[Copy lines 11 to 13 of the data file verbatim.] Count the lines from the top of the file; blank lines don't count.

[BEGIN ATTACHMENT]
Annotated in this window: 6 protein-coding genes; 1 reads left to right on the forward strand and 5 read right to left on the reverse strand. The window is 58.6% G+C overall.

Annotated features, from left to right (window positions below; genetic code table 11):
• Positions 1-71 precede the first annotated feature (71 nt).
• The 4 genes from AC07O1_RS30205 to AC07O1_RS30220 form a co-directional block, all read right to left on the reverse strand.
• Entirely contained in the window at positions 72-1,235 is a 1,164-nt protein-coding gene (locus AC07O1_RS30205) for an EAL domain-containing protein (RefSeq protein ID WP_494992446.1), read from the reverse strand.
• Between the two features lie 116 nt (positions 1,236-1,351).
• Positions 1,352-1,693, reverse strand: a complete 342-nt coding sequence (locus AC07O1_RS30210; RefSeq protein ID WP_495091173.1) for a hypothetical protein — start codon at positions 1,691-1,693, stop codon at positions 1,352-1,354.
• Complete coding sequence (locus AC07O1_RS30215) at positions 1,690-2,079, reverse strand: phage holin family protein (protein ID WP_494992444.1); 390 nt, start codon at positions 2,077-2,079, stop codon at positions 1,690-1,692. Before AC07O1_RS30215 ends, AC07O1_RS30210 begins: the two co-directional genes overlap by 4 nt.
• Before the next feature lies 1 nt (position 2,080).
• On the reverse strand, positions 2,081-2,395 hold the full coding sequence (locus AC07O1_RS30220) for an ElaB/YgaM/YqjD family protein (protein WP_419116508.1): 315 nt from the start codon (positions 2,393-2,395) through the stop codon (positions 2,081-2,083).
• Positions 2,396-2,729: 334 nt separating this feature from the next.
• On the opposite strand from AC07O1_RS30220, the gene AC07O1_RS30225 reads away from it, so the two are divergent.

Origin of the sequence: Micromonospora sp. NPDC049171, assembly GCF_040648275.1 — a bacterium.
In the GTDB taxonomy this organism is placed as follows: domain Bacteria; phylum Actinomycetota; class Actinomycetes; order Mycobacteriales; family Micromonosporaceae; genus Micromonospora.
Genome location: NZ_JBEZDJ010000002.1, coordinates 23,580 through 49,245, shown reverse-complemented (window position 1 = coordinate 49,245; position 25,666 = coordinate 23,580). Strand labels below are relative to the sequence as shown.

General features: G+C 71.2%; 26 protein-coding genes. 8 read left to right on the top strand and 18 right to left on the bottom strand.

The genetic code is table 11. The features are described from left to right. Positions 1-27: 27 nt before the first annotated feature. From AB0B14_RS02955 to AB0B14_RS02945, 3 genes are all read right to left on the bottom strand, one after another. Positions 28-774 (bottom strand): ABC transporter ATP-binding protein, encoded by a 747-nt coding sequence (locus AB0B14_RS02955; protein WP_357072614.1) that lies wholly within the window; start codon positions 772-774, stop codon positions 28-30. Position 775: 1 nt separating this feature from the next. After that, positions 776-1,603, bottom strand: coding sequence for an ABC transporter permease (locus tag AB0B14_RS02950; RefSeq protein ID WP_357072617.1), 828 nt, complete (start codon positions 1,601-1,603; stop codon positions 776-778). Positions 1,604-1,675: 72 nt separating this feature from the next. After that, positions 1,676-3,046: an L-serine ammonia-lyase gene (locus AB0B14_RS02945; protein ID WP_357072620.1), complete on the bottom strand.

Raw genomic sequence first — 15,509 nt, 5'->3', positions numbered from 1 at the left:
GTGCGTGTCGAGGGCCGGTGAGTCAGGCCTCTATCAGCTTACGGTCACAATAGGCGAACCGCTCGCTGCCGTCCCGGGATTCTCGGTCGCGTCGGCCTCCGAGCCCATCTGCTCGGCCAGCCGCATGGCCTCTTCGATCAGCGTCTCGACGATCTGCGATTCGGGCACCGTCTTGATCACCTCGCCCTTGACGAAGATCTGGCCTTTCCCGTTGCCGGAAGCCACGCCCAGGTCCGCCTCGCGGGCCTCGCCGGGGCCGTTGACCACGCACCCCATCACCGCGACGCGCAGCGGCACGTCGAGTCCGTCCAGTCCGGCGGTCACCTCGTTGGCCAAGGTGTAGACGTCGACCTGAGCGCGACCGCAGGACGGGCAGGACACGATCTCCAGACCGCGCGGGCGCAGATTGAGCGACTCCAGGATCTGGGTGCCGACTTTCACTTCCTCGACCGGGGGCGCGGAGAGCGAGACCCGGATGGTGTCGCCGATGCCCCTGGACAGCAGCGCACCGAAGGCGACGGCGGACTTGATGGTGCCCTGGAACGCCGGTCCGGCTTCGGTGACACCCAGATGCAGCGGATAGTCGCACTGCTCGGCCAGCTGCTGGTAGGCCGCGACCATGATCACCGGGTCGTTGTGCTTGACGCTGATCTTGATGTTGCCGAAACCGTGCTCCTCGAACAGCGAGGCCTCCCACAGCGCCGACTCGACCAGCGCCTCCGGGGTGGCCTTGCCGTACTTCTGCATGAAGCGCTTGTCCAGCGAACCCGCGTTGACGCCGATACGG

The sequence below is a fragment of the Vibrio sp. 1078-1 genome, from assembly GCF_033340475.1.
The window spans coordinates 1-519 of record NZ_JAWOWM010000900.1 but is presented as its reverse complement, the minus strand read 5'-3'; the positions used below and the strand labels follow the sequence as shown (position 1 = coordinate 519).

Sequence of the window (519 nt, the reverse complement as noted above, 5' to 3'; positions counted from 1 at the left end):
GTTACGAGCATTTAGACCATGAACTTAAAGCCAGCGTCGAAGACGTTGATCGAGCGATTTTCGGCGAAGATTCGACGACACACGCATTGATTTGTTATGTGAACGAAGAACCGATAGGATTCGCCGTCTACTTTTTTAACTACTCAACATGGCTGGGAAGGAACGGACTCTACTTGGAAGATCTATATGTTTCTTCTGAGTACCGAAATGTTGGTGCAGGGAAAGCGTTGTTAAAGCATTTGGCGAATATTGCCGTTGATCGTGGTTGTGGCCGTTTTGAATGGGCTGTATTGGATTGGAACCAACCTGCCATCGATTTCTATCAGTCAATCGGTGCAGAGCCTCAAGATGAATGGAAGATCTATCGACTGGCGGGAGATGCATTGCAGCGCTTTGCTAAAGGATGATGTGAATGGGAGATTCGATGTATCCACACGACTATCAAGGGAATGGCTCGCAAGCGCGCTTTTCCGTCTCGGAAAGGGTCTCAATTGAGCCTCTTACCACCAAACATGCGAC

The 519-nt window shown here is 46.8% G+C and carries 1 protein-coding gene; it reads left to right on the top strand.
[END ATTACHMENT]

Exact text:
• Positions 2,396-2,729: 334 nt separating this feature from the next.
• On the opposite strand from AC07O1_RS30220, the gene AC07O1_RS30225 reads away from it, so the two are divergent.

Origin of the sequence: Micromonospora sp. NPDC049171, assembly GCF_040648275.1 — a bacterium.